- For a lessor where the lessor has elected into the new regime.
There is one exception to the commencement rules. The long funding lease legislation does not apply where a lease was finalised before 21 July 2005 and the lessor was within the charge to tax on 17 May 2006. This means that for a lease finalised before 21 July 2005 at a time when the lessor was outside the charge to tax the long funding lease legislation will apply if the lessor comes within the charge to tax after 16 May 2006.
For times before 16 May 2006 there is no requirement that the lessor is within the charge to tax. This means that if a lease was finalised before 21 July 2005 and the lessor comes within the charge to tax before 16 May 2006 the long funding lease legislation does not apply whether or not the lessor was outside the charge to tax on 21 July 2005.
Electing into new regime
A lessor outside the long funding lease legislation may want to get into it. The Treasury will make regulations to let lessors outside the funding lease provisions opt into it.
A lessor may elect for a lease finalised after 1 April 2006 that is outside the long funding lease legislation to be treated as a long funding lease.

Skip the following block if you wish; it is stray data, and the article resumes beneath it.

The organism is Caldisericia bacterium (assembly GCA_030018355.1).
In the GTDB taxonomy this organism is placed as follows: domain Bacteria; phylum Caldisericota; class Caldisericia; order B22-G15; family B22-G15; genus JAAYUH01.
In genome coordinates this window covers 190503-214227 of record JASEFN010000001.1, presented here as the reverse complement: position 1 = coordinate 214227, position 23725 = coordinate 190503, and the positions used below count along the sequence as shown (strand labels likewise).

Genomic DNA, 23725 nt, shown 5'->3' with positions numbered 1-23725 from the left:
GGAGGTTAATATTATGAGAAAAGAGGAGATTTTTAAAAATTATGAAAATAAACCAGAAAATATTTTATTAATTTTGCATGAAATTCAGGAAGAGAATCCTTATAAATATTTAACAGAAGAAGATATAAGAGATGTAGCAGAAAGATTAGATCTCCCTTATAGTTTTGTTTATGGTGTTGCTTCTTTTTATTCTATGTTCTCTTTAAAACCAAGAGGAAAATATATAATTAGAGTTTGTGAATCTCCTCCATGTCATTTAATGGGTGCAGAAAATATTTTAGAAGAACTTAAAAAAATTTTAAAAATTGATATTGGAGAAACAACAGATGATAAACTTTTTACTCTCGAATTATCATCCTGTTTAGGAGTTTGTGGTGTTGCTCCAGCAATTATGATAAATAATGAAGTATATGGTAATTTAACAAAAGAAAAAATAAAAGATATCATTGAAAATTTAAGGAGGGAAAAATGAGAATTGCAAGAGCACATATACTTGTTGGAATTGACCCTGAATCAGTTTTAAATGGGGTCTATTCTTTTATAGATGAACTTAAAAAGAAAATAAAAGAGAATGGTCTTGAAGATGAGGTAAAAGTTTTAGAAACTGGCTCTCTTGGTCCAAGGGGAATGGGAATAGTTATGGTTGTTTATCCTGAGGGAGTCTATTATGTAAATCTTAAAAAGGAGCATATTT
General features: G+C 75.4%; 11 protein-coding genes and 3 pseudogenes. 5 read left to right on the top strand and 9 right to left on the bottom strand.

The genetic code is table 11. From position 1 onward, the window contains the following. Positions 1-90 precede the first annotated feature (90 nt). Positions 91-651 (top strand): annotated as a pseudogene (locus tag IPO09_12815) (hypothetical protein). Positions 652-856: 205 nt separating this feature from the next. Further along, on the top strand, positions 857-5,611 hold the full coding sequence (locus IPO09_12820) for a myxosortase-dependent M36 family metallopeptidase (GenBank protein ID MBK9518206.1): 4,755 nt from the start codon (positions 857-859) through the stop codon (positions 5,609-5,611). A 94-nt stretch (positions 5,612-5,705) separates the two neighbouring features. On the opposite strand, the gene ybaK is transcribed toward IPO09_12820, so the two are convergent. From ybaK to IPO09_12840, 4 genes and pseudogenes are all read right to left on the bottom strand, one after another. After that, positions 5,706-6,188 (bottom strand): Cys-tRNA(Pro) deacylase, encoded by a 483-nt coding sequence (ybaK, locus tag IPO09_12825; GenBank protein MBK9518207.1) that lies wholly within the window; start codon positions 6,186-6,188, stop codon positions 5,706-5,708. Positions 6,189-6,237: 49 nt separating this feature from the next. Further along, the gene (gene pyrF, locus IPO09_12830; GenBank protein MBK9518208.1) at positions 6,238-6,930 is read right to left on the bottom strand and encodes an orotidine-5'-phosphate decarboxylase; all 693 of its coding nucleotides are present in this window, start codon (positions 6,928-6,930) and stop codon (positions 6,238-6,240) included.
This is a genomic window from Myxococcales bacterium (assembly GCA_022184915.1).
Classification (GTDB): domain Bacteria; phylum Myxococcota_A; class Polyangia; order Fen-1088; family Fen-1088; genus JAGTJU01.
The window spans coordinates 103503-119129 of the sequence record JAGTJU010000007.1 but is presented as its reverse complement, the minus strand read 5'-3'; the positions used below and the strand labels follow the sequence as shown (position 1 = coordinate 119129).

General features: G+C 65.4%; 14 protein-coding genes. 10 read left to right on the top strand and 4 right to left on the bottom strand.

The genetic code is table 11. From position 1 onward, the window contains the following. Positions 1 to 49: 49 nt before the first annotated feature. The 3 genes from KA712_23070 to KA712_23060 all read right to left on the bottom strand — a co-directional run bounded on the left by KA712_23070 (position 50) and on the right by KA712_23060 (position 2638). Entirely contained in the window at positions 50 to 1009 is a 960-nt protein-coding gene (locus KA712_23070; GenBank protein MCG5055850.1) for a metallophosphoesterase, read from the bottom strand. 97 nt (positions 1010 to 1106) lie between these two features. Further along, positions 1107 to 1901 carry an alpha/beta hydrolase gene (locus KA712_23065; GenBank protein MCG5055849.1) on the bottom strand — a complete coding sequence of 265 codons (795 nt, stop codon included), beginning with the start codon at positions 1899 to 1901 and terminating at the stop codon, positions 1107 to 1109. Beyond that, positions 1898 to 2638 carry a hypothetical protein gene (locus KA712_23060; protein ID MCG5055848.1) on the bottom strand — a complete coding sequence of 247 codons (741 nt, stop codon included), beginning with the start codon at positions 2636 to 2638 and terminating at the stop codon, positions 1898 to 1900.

If a lessor makes an election leases of plant and machinery that are not long funding leases will be taxed as though they are long funding leases. The lessee’s tax position is not affected.
Some leases are excluded. A lessor may not elect into the long funding lease regime in respect of:
- leases of cars,
- leases where the value of the lease exceeds £10m,
- assets that are not new unless they were previously leased under a long funding lease.
The election must cover all of a lessor’s leases that are not excluded. An election must be made by notice given to an officer of HMRC no later than the normal time limit for amending the tax return for the tax year (for income tax) or chargeable period (for corporation tax) in which the first qualifying lease was finalised. The election must cover all of a lessor’s leases that are not excluded.
The election is irrevocable.